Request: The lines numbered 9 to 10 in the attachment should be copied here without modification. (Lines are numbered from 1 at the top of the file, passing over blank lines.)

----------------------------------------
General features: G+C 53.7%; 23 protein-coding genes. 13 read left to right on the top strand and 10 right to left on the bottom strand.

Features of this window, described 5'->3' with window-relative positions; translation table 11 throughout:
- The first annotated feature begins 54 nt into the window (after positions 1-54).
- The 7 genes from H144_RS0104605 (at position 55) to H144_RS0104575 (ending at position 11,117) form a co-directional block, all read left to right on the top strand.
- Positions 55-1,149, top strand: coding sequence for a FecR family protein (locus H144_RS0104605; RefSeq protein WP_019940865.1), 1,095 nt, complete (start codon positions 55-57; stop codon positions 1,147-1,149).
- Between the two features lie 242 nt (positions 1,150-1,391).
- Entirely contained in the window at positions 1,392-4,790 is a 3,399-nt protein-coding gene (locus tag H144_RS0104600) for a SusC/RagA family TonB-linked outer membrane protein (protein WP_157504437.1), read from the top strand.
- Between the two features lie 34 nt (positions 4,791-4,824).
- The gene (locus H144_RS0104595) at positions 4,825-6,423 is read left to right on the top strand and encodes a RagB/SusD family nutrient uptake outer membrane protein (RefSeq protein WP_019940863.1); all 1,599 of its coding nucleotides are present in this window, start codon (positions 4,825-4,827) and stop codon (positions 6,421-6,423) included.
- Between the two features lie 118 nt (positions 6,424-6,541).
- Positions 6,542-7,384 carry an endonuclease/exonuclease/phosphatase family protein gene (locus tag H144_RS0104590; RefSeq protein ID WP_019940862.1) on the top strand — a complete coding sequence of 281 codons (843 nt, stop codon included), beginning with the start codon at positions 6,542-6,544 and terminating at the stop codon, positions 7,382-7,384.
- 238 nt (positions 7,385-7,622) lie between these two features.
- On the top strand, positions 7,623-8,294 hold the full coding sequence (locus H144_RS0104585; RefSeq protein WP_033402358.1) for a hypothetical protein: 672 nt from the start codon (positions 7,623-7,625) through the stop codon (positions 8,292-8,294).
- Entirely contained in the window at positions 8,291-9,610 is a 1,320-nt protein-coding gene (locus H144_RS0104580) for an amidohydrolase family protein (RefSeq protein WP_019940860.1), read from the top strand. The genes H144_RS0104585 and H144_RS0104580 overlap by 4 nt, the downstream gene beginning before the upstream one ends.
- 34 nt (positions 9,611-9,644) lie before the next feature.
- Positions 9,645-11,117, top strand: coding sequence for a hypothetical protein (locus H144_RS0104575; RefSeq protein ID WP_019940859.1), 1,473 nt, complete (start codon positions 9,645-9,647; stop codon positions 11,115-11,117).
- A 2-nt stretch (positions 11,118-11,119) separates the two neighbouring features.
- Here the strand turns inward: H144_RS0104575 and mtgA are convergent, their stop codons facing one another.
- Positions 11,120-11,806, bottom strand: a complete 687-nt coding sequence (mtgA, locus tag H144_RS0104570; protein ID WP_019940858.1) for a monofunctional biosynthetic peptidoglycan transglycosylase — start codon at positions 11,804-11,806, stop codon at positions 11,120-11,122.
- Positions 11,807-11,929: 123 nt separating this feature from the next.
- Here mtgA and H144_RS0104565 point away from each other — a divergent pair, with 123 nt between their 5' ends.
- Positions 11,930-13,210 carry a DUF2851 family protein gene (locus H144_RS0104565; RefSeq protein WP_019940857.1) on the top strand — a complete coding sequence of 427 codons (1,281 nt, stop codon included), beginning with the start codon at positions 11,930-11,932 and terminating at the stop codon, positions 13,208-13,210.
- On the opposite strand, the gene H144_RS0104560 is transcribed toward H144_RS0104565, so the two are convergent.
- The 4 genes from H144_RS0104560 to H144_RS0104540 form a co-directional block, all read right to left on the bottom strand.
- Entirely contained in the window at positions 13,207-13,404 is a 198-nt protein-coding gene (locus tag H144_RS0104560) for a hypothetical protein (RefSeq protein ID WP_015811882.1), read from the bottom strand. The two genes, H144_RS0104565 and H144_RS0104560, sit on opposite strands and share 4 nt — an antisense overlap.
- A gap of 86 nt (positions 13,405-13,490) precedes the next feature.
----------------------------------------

- The gene (locus H144_RS0104595) at positions 4,825-6,423 is read left to right on the top strand and encodes a RagB/SusD family nutrient uptake outer membrane protein (RefSeq protein WP_019940863.1); all 1,599 of its coding nucleotides are present in this window, start codon (positions 4,825-4,827) and stop codon (positions 6,421-6,423) included.
- Between the two features lie 118 nt (positions 6,424-6,541).